"Calculators" never employ enough of the important variables to give you more than a ball park idea, and they do not take into consideration the differences in fin designs and
the different sailing disciplines.
Hope this helps,
Roger

eSurfer
26th April 2010, 01:30 AM
Thank you for an informative answer

joe_windsurfer
27th April 2010, 05:22 AM
roger you da man ! :-)

however, you are just confirming that the numbers are mis-leading
ie the fins n sail #'s do NOT correspond

i would prefer to see somthing like ideal sails x-y and matching fins a-b with the possibility of training sails down to 5.0 with 40 cm fin :-)

still a GREAT board from all i see n read & definitely good 4 training!!!

thx for listening

Architect
2nd May 2010, 02:31 PM
I've also have a 155 GO which is giving me a load of trouble from getting on the plane.

I've got a 6.0 m2 Severne Synergy Rig and I feel like I can never really get going...

I've tried the longer fin - and it eases the problem somewhat, but the 6.0 m2 sail with oem 52cm fin with a 110kg (me) rider just isn't enough to pop out even at 18-20 knots...

Easy planing... I don't think so... even with lots of pumping nothing happens. I've even had a mate who weights 20kg less then I do and has 10 years of experience try - "Didn't even get close" - his words.

I'm looking to get a 7.5-8.0 sail with a 460 75% mast in the coming months should I make getting a bigger fin a consideration as well?

Roger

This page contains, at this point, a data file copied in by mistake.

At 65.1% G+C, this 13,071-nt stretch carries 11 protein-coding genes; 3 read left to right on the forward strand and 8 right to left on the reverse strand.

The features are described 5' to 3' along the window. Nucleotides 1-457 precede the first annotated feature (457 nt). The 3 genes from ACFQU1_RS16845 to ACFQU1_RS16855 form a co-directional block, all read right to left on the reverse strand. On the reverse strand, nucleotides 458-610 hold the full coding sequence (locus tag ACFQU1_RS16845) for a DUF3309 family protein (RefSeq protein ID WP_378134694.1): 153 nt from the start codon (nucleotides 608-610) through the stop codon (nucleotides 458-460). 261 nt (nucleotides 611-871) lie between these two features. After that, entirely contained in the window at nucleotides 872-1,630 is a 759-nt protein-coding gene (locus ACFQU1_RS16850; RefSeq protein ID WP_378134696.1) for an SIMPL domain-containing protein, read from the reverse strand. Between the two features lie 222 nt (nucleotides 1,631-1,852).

3rd May 2010, 12:06 AM
Hi Architect,
Well, if I had to guess what's not working here, I'd probably say that the sailor weight,
sail size, and board size are not a very good match.
At 110 Kg. (242.5 lbs; 17.3 stone) I would have suggested a GO 100 or GO 200.
At your weight, you need WIDTH to get you planing early.
What year is your GO 155?
I have a friend who is over 300 lbs. (yes, a mountian of a man @ 136 kg./21.4 stone).
He gets planing in around 12-14 knots on an early 2001-2003 Start thats 110 cm wide, with a 10.5 m2 rig. He will never sell that board as no one has ever made 110 cm wide boards except the early Starboard Starts.
He sails this combination with a 70 cm fin (or a really huge 53 cm weed fin) to about 20 knots.
Heavier sailors have the weight to keep a really big wide board on the water in conditions that would have a 180 lb. sailor airborne (not by choice) most of the time.
If you want to stay with a semi sinker (like your GO 155 at your 110 Kg.) you are correct,
you will need at least an 8.5 m2 rig (10.5m2 would be better).
At your weight, a 6.0 m2 rig is pretty much a "trainer sail".
Not what you wanted to hear I'm sure, and I can elaborate more if you can give me a better idea of your sailing conditions.....i.e. salt water or fresh.... min. windspeed you will consider going out in..... how much wave and chop you get a 15-18 knots.
To summarize, I think you have the wrong board for your weight, and are using a sail that is better suited to a guy your size for about 22-25 knots.
Hope this helps,
Roger

joe_windsurfer
3rd May 2010, 05:23 PM
am sure roger meant GO 180 and not GO 100 :-)
as usual - roger is spot on

at 100 kilos, and fairly new to shortboards, my first sail was an 8.5
the board is 160, so - close enough to your 155
wanted more TOW with planing and purchased a used 10.0 kit
with that kit + 53 cm race fin , I can plane earlier than the middle weights
my 6-oh is definitely for BIG winds - up to 50+ kph
after that i am off the water

u can plane on the GO 155 i am sure - more sail and more fin

at 10 kilos more than i - not sure about board size
for some of this you can look at james douglass' sail calculator
butt as roger says calculators don't always work with fins ...

just used the calculator
for me 160 liter with 8.5 = 175 with 9.5 for you !!
so, once again roger was right - u need big board and big sail !!!
i actually lost weight for windsurfing :-)

GOOD LUCK

Architect
5th May 2010, 09:35 AM
I've got a the 2010 GO.